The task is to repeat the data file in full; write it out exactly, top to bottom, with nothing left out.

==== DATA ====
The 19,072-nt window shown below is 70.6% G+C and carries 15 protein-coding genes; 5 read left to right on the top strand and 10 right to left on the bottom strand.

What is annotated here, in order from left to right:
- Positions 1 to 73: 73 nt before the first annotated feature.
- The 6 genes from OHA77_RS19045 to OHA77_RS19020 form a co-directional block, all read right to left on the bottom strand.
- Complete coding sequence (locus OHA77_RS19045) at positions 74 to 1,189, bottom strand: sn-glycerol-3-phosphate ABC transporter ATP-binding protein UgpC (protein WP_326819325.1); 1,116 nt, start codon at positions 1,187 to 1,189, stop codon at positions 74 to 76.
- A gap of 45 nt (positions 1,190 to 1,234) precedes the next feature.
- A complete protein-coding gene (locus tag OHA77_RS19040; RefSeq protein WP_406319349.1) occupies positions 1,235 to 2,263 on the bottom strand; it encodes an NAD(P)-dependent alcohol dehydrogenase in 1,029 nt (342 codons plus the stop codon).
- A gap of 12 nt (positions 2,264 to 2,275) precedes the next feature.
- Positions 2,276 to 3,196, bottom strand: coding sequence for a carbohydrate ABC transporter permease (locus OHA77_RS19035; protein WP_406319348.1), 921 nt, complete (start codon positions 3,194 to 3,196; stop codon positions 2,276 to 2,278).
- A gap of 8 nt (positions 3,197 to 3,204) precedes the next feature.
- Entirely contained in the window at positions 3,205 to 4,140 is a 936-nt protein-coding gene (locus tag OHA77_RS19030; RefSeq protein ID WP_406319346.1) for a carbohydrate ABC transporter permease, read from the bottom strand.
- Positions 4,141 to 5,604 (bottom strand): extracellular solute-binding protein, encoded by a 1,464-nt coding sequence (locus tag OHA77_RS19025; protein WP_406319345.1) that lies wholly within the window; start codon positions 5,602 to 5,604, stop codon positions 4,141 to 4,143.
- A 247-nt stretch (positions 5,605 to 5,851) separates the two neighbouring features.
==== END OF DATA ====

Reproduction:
The 19,072-nt window shown below is 70.6% G+C and carries 15 protein-coding genes; 5 read left to right on the top strand and 10 right to left on the bottom strand.

What is annotated here, in order from left to right:
- Positions 1 to 73: 73 nt before the first annotated feature.
- The 6 genes from OHA77_RS19045 to OHA77_RS19020 form a co-directional block, all read right to left on the bottom strand.
- Complete coding sequence (locus OHA77_RS19045) at positions 74 to 1,189, bottom strand: sn-glycerol-3-phosphate ABC transporter ATP-binding protein UgpC (protein WP_326819325.1); 1,116 nt, start codon at positions 1,187 to 1,189, stop codon at positions 74 to 76.
- A gap of 45 nt (positions 1,190 to 1,234) precedes the next feature.
- A complete protein-coding gene (locus tag OHA77_RS19040; RefSeq protein WP_406319349.1) occupies positions 1,235 to 2,263 on the bottom strand; it encodes an NAD(P)-dependent alcohol dehydrogenase in 1,029 nt (342 codons plus the stop codon).
- A gap of 12 nt (positions 2,264 to 2,275) precedes the next feature.
- Positions 2,276 to 3,196, bottom strand: coding sequence for a carbohydrate ABC transporter permease (locus OHA77_RS19035; protein WP_406319348.1), 921 nt, complete (start codon positions 3,194 to 3,196; stop codon positions 2,276 to 2,278).
- A gap of 8 nt (positions 3,197 to 3,204) precedes the next feature.
- Entirely contained in the window at positions 3,205 to 4,140 is a 936-nt protein-coding gene (locus tag OHA77_RS19030; RefSeq protein ID WP_406319346.1) for a carbohydrate ABC transporter permease, read from the bottom strand.
- Positions 4,141 to 5,604 (bottom strand): extracellular solute-binding protein, encoded by a 1,464-nt coding sequence (locus tag OHA77_RS19025; protein WP_406319345.1) that lies wholly within the window; start codon positions 5,602 to 5,604, stop codon positions 4,141 to 4,143.
- A 247-nt stretch (positions 5,605 to 5,851) separates the two neighbouring features.